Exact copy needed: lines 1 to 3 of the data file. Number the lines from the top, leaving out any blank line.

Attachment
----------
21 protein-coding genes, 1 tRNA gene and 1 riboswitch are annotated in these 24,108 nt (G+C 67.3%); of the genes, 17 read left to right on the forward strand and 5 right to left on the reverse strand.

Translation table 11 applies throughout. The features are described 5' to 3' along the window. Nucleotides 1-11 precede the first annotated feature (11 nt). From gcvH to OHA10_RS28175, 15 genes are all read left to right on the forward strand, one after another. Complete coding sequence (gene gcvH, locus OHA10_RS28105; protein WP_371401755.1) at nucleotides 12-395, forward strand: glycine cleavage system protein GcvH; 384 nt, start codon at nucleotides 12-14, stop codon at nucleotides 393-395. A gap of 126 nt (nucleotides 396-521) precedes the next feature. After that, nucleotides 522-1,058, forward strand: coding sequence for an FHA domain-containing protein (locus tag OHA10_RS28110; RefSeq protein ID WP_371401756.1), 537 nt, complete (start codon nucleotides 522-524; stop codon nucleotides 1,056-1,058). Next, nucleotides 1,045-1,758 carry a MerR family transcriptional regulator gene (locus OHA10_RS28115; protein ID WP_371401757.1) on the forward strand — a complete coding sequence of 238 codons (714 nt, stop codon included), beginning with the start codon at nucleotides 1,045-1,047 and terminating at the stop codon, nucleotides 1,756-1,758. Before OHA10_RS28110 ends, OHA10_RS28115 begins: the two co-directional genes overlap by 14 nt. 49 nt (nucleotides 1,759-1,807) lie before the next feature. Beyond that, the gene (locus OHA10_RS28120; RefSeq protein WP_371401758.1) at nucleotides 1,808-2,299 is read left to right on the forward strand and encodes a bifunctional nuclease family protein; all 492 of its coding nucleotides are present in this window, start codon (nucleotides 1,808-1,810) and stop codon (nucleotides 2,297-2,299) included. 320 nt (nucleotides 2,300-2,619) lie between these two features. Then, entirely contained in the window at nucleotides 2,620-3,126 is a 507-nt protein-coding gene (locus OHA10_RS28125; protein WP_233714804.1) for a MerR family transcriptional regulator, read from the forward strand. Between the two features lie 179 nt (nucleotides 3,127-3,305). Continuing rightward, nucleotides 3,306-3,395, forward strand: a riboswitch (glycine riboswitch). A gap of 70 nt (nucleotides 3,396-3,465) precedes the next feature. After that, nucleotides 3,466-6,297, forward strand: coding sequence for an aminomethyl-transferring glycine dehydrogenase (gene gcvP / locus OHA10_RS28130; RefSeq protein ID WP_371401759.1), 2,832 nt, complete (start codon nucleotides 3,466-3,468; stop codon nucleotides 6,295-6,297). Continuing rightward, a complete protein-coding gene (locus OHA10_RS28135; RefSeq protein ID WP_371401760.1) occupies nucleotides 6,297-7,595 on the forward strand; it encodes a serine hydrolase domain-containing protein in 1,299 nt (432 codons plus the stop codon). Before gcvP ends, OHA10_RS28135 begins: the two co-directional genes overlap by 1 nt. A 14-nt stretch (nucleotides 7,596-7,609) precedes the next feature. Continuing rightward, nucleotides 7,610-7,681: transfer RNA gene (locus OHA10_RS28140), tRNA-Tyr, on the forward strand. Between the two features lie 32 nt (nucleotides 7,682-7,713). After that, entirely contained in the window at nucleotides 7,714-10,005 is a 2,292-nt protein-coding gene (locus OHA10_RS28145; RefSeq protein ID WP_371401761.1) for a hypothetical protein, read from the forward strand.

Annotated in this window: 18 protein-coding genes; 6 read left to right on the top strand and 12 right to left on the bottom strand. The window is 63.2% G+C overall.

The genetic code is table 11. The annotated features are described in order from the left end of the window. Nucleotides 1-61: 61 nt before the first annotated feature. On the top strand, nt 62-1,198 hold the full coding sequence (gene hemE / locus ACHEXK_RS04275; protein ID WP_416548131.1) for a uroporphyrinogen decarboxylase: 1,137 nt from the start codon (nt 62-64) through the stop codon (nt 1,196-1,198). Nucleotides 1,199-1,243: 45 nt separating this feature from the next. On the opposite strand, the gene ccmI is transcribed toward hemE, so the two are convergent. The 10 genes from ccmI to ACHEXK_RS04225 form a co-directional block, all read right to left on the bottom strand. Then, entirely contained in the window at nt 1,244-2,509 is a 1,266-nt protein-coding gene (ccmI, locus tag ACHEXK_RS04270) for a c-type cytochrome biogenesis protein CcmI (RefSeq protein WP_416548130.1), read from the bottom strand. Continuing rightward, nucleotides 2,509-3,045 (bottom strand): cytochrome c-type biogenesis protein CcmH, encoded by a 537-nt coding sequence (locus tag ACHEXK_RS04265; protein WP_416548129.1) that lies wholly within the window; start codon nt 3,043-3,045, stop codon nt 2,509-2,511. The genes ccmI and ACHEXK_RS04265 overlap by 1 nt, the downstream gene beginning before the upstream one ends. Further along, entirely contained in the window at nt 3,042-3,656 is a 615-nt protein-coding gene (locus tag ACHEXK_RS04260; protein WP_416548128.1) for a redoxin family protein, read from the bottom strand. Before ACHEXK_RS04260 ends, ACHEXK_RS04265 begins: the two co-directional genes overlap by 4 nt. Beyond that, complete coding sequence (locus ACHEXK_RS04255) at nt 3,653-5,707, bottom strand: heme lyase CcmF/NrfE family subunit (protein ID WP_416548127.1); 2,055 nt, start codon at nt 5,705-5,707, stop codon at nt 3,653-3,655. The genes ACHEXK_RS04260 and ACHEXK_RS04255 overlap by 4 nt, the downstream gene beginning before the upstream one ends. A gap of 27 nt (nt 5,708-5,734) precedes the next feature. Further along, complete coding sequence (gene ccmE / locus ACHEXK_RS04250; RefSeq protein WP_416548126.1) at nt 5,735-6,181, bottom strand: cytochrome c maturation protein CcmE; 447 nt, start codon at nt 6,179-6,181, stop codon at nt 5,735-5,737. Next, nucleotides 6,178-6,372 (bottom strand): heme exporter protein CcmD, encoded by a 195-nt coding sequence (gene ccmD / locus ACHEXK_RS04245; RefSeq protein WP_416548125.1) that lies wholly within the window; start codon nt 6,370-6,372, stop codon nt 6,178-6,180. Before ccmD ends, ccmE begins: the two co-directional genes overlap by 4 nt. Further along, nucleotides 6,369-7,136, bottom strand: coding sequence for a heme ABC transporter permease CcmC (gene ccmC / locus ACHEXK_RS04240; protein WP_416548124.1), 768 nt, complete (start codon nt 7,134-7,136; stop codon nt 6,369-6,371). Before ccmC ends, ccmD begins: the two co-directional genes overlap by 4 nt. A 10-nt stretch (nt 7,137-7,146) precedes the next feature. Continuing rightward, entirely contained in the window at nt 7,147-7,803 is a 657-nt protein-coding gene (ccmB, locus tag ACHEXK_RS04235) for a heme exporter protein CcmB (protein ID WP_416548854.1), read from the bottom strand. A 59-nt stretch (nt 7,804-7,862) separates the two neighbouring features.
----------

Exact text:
21 protein-coding genes, 1 tRNA gene and 1 riboswitch are annotated in these 24,108 nt (G+C 67.3%); of the genes, 17 read left to right on the forward strand and 5 right to left on the reverse strand.

Translation table 11 applies throughout. The features are described 5' to 3' along the window. Nucleotides 1-11 precede the first annotated feature (11 nt). From gcvH to OHA10_RS28175, 15 genes are all read left to right on the forward strand, one after another. Complete coding sequence (gene gcvH, locus OHA10_RS28105; protein WP_371401755.1) at nucleotides 12-395, forward strand: glycine cleavage system protein GcvH; 384 nt, start codon at nucleotides 12-14, stop codon at nucleotides 393-395. A gap of 126 nt (nucleotides 396-521) precedes the next feature. After that, nucleotides 522-1,058, forward strand: coding sequence for an FHA domain-containing protein (locus tag OHA10_RS28110; RefSeq protein ID WP_371401756.1), 537 nt, complete (start codon nucleotides 522-524; stop codon nucleotides 1,056-1,058). Next, nucleotides 1,045-1,758 carry a MerR family transcriptional regulator gene (locus OHA10_RS28115; protein ID WP_371401757.1) on the forward strand — a complete coding sequence of 238 codons (714 nt, stop codon included), beginning with the start codon at nucleotides 1,045-1,047 and terminating at the stop codon, nucleotides 1,756-1,758. Before OHA10_RS28110 ends, OHA10_RS28115 begins: the two co-directional genes overlap by 14 nt. 49 nt (nucleotides 1,759-1,807) lie before the next feature. Beyond that, the gene (locus OHA10_RS28120; RefSeq protein WP_371401758.1) at nucleotides 1,808-2,299 is read left to right on the forward strand and encodes a bifunctional nuclease family protein; all 492 of its coding nucleotides are present in this window, start codon (nucleotides 1,808-1,810) and stop codon (nucleotides 2,297-2,299) included. 320 nt (nucleotides 2,300-2,619) lie between these two features. Then, entirely contained in the window at nucleotides 2,620-3,126 is a 507-nt protein-coding gene (locus OHA10_RS28125; protein WP_233714804.1) for a MerR family transcriptional regulator, read from the forward strand. Between the two features lie 179 nt (nucleotides 3,127-3,305). Continuing rightward, nucleotides 3,306-3,395, forward strand: a riboswitch (glycine riboswitch). A gap of 70 nt (nucleotides 3,396-3,465) precedes the next feature. After that, nucleotides 3,466-6,297, forward strand: coding sequence for an aminomethyl-transferring glycine dehydrogenase (gene gcvP / locus OHA10_RS28130; RefSeq protein ID WP_371401759.1), 2,832 nt, complete (start codon nucleotides 3,466-3,468; stop codon nucleotides 6,295-6,297). Continuing rightward, a complete protein-coding gene (locus OHA10_RS28135; RefSeq protein ID WP_371401760.1) occupies nucleotides 6,297-7,595 on the forward strand; it encodes a serine hydrolase domain-containing protein in 1,299 nt (432 codons plus the stop codon). Before gcvP ends, OHA10_RS28135 begins: the two co-directional genes overlap by 1 nt. A 14-nt stretch (nucleotides 7,596-7,609) precedes the next feature. Continuing rightward, nucleotides 7,610-7,681: transfer RNA gene (locus OHA10_RS28140), tRNA-Tyr, on the forward strand. Between the two features lie 32 nt (nucleotides 7,682-7,713). After that, entirely contained in the window at nucleotides 7,714-10,005 is a 2,292-nt protein-coding gene (locus OHA10_RS28145; RefSeq protein ID WP_371401761.1) for a hypothetical protein, read from the forward strand.

Annotated in this window: 18 protein-coding genes; 6 read left to right on the top strand and 12 right to left on the bottom strand. The window is 63.2% G+C overall.